As in Hut 1, the central axial postholes of Hut 3 were enlarged and filled with material predominantly composed of vessel fragments, at the same time as the structure was going out of use. Pit 69 (1.04 x 7.1 x 1.07 m) contained parts of two truncated cone-shaped situlae, one with an out-turned rim and the other with an indistinct rim, which bear a close resemblance to types from Pratola Serra (Talamo 1992: Plate XL). It also contained numerous fragments of over-fired pottery, the surfaces of which were malformed and cracked in the production stage. Their presence points to the continuation of ceramic production on the site after the destruction of the hut. Pit 68 (0.90 x 0.56 x 0.95 m) differed in that it contained numerous fragments of open-form vessels and part of a large dolium with a thickened rim and cord-shaped relief decoration.

The perimeter postholes, however, yielded numerous fragments of incannucciata, similar to those recovered from the perimeter postholes of Hut 1, further documenting the anthropogenic nature of the fills.

 

CONSIDERATIONS

The data presented above enable us to reach some preliminary conclusions that may serve as the basis for further research. The two contexts examined above constitute undoubtedly the best case study of the site, providing evidence not just for its phases of occupation and destruction, but also for its post-destruction reuse for other purposes.

The analysis of the data would indicate that the wooden posts of the two structures were deliberately extracted, probably for reuse elsewhere, as evidenced by the slight widening of the upper part of the posthole. Shortly thereafter, in order to continue using the area that was previously occupied by the two huts, all of the postholes were filled with materials discarded from ceramic production. The fills also contained fragments of incannucciata, probably salvaged from the collapse of the two huts and which were easily available from the surrounding area. Only for the postholes that were enlarged and reused as middens (Pits 67, 68, 69) is it possible to hypothesise a more prolonged period of use. Finally, it can be concluded that the area saw a subsequent phase of production, as evidenced by the presence of numerous fragments of over-fired ceramics.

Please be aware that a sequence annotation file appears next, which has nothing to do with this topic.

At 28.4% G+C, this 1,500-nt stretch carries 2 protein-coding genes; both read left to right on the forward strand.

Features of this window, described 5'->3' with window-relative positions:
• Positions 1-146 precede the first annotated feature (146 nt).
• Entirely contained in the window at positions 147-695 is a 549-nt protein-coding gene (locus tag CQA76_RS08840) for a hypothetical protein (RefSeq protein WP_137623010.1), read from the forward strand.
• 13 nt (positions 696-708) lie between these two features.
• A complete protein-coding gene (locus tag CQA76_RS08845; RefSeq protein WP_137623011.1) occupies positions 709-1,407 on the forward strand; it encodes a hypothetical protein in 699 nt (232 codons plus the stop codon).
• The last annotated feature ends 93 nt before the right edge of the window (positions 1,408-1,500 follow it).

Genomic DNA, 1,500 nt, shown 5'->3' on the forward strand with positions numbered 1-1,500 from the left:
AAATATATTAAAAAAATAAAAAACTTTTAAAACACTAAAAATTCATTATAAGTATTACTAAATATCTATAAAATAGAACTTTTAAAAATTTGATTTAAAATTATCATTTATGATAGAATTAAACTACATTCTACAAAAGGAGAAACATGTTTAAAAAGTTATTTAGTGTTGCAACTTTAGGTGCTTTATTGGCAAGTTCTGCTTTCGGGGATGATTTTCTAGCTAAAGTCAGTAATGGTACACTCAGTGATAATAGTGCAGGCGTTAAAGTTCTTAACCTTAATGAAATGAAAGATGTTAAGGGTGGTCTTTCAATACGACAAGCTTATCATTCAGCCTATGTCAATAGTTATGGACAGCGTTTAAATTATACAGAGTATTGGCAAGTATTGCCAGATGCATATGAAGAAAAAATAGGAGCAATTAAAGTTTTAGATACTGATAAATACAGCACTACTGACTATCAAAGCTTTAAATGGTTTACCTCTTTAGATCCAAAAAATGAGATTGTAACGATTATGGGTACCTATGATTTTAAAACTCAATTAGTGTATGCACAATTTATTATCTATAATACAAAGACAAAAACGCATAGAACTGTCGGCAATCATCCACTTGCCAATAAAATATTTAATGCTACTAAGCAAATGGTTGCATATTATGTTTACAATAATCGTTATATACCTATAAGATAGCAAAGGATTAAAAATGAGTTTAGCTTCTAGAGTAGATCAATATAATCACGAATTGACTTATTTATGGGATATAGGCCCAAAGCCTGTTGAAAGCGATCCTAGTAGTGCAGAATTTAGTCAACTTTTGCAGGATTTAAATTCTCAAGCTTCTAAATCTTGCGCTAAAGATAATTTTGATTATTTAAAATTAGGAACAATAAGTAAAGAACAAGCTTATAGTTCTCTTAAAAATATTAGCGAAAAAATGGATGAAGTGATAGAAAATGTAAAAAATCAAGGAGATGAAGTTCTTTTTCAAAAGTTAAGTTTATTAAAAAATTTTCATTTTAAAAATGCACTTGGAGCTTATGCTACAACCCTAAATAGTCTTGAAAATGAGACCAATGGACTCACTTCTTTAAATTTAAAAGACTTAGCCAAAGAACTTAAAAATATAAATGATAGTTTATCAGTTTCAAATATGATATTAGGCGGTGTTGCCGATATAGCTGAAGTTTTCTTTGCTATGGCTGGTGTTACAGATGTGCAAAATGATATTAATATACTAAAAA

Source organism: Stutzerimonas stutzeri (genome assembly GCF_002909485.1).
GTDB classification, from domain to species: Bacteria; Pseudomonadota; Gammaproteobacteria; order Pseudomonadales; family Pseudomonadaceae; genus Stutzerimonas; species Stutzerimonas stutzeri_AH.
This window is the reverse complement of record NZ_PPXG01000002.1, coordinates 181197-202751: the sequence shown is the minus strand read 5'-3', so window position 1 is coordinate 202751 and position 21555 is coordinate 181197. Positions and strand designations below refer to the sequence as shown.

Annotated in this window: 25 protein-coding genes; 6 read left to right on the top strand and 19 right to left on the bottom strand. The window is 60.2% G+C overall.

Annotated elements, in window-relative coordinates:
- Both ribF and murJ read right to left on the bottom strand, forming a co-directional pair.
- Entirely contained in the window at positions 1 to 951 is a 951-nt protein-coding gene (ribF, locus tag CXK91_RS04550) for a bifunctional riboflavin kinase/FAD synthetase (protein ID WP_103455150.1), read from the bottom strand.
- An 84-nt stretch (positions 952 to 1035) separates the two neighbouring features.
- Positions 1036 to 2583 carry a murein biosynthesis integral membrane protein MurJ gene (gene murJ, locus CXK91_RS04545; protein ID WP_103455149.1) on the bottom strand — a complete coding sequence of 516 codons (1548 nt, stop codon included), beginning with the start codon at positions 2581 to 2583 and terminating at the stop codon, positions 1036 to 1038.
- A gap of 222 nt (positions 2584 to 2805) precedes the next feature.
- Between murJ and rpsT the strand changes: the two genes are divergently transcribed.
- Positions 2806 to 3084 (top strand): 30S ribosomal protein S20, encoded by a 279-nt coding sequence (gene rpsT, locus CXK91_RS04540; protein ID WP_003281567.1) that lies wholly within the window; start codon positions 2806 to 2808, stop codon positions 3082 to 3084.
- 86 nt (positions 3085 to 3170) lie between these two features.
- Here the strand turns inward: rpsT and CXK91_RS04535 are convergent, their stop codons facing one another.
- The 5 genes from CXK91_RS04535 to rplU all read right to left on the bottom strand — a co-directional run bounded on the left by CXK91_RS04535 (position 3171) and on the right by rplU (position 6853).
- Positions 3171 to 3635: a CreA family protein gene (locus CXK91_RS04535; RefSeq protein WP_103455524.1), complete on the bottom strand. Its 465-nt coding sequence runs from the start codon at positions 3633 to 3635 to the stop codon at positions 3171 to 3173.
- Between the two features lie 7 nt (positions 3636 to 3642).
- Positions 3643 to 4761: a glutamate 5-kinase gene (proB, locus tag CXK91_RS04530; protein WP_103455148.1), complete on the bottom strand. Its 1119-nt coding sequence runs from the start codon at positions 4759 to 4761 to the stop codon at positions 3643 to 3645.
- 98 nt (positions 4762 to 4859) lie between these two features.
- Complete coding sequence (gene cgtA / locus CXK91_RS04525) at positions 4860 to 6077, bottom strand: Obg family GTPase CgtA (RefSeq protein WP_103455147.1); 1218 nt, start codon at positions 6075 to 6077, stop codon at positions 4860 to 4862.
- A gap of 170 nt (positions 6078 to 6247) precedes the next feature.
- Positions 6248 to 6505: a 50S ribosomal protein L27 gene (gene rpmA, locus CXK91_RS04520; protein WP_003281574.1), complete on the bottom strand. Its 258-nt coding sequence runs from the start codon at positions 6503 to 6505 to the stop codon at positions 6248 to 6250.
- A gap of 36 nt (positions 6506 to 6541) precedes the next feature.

REFERENCES

Albore Livadie, C. (2011) La facies di Palma Campania. L’aspetto di Oliva Torricella. In: Campanelli A. (ed) Dopo lo Tsunami. Salerno Antica. Catalogo della Mostra (Salerno 18 novembre 2011 – 18 febbraio 2012). Salerno: Arte'm, 112-123.

Albore Livadie, C., Cazzella, A., Marzocchella, A. and Pacciarelli, M. (2003) La struttura degli abitati del Bronzo antico e medio nelle Eolie e nell’Italia Meridionale. In: Atti della XXXV Riunione Scientifica dell’Istituto Italiano di Preistoria e Protostoria, Le comunità della preistoria italiana. Studi e ricerche sul Neolitico e le età dei metalli, vol. I. Firenze: IIPP, 114-142.